A couple found a stash of coins
In cans half lost to rust
Gold coins, so old some even lack
The phrase “In God We Trust”
There’s one coin, termed “miraculous”,
That doesn’t say “In God We Trust”
Like others just as old
That year the motto first appeared—
This coin slipped in before;
Because this coin is godless, it
Is worth a great deal more!
The godless may be rarer
(By a lot, we’re often told)
But we, without “In God We Trust”
Are truly good as gold.
An 1866 $20 coin printed without the “In God We Trust” motto — the 1866-S No Motto Double Eagle — is the highest quality of its kind, said David Hall, cofounder of Professional Coin Grading Services in Irvine, who recently authenticated the coins.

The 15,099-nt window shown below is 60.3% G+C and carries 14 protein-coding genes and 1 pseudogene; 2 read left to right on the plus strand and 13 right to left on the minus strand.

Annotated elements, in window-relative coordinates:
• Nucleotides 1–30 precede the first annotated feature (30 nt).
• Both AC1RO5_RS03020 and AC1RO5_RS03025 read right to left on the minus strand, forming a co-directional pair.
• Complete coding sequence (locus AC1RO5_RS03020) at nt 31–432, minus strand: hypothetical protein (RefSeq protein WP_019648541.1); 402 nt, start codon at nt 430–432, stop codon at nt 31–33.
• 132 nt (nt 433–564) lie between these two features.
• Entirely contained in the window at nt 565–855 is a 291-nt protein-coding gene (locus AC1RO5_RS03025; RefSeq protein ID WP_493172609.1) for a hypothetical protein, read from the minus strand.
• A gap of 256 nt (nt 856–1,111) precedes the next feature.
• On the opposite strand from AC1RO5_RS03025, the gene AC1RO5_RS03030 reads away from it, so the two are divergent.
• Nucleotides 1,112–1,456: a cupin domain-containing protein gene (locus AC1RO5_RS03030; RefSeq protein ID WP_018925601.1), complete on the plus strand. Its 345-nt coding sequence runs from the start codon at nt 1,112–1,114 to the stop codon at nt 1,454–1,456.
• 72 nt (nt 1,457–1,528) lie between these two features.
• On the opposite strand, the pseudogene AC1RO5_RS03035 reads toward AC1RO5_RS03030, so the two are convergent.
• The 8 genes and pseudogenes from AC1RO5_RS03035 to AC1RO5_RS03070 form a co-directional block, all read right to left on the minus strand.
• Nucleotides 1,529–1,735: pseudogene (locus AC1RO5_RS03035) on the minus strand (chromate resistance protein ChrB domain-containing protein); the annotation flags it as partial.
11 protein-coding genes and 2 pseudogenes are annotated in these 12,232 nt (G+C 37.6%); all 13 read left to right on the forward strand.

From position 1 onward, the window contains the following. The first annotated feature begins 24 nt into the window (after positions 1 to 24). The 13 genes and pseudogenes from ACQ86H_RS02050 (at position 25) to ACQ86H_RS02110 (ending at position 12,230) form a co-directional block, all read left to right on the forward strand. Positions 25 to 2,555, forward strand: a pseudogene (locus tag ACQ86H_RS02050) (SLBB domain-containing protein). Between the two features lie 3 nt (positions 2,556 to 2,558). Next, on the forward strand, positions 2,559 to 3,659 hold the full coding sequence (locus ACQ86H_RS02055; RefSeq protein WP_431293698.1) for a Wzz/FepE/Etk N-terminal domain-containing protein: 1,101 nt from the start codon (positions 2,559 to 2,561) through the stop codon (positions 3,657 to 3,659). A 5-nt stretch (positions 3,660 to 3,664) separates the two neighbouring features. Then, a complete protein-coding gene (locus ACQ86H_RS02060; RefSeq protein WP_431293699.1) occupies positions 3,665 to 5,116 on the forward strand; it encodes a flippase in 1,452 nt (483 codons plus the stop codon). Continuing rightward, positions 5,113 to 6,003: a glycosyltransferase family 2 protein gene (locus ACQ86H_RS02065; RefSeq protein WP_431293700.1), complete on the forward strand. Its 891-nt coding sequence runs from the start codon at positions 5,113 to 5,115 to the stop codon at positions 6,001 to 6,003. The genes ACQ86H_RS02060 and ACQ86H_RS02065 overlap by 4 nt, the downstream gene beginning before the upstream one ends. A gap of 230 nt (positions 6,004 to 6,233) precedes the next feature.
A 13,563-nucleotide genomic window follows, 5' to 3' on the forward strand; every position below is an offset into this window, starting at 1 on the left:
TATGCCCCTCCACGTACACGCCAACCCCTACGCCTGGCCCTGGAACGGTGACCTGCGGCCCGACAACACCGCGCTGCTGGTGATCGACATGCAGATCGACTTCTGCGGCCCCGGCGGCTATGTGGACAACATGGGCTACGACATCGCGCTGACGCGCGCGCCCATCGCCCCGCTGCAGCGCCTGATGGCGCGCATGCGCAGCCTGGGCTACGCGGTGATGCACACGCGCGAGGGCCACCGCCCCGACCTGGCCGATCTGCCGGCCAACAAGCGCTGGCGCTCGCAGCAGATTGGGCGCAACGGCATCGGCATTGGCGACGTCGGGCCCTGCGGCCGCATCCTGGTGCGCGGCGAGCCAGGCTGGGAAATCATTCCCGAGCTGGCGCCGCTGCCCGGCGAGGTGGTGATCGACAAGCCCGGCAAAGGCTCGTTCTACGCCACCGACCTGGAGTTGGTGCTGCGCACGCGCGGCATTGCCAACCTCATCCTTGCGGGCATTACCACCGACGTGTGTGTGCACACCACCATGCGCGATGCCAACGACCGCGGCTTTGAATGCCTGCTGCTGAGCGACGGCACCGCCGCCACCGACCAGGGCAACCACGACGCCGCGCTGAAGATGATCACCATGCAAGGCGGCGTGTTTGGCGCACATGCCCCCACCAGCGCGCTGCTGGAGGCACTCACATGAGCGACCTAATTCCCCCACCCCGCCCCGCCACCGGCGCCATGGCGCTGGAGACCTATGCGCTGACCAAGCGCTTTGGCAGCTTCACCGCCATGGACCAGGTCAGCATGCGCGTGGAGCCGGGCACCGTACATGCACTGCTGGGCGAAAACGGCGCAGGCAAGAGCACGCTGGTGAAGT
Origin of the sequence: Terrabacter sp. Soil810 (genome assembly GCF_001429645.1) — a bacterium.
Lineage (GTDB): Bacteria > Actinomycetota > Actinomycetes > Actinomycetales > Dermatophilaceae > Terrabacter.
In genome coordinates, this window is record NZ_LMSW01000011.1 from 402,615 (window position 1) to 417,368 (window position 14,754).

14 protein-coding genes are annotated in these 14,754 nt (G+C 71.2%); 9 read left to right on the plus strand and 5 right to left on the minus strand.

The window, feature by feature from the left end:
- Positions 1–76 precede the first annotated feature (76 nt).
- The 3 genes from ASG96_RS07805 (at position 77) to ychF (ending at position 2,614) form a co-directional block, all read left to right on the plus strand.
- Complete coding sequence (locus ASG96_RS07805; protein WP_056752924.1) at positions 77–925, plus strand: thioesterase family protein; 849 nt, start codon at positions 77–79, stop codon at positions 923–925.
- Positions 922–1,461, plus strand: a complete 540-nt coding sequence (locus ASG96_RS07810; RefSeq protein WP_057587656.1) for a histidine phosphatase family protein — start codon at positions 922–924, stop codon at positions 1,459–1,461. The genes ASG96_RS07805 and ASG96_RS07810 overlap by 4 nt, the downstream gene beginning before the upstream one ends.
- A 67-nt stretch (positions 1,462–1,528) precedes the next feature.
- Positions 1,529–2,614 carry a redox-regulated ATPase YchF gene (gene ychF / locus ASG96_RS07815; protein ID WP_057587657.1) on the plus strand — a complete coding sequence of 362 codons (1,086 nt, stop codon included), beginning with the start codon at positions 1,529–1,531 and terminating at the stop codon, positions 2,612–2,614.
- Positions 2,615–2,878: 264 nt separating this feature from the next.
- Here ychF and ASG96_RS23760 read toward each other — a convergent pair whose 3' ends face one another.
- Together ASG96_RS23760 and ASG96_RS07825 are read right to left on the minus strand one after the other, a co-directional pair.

When the motto was added to the coin in 1866, some coins were still minted in San Francisco without the phrase, he said.
The lack of that motto, and the fact that the finders did not try to clean the coin, mean that this uncirculated bit of metal will likely go for a million dollars at auction. Trying to clean it would have ruined it, and the missing motto means it is quite a bit rarer than other 1866 $20 gold coins.
I’d belabor the obvious and say “there’s a metaphor here”, but Robert Burns already did. In this case, it’s not trust in a god that imbues worth; worth can be found in the godly and ungodly alike, as can lack of worth. Or as Burns put it, “the rank is but the guinea’s stamp–the man’s the gold, for a’ that.”